After writing a book, deciding to publish it, submitting a proposal, getting accepted, and finalizing the manuscript, I though I was done with my first book. My publisher disagreed: afte rwriting, editing, submitting, rewriting, and resubmitting followed: editing, copyediting, proofreading, indexing, marketing. It would have been easy to drown in these tasks, particularly as a perfectionist. So what to do?

Fundamentals: Some uncomfortable questions before you write any book
Proposal: Landing a book contract with little (yet) to offer
Review: Your book's first honest readers are its reviewers
Letting go: From author to published author
Technicalities: You thought you were done? Your book post submission
Marketing: How to find and engage readers for your book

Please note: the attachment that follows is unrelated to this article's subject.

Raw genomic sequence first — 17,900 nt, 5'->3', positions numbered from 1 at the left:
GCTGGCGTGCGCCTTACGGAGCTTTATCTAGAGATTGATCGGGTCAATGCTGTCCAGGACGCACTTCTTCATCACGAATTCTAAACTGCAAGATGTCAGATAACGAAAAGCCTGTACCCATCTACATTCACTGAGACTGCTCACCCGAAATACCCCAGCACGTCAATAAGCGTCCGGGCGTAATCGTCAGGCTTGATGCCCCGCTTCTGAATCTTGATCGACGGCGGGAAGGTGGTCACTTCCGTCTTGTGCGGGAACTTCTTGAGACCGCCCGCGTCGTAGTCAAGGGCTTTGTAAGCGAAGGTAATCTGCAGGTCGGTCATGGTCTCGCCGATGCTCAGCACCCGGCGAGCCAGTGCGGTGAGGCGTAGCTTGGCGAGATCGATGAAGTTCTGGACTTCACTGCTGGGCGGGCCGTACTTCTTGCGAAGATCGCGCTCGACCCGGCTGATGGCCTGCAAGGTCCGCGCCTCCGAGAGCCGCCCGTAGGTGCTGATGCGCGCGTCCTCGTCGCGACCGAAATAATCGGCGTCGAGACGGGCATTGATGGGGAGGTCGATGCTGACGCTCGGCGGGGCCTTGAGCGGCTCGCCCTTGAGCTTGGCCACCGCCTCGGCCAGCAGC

Key advice for me was again: be clear what you want. I for instance wanted a particular structure in my index, which reflects the typology as well as my epistemological emphasis on individuals. I said so early on, fought for it - and got what I wanted. But I also had to learn to be flexible. The interactive website for instance could have been hosted by Sage and marketed in the book - but technical difficulties prevented this. They were not necessarily set in stone - but at some point I decided to let go. Now my publisher hosts an additional methodology paper and I host my own interactive website. I got the publisher on board, but learned that the book is now increasingly his baby. Which is, of course, precisely what I hoped for - after all, I wanted the book to be published, and that is best be done by experts...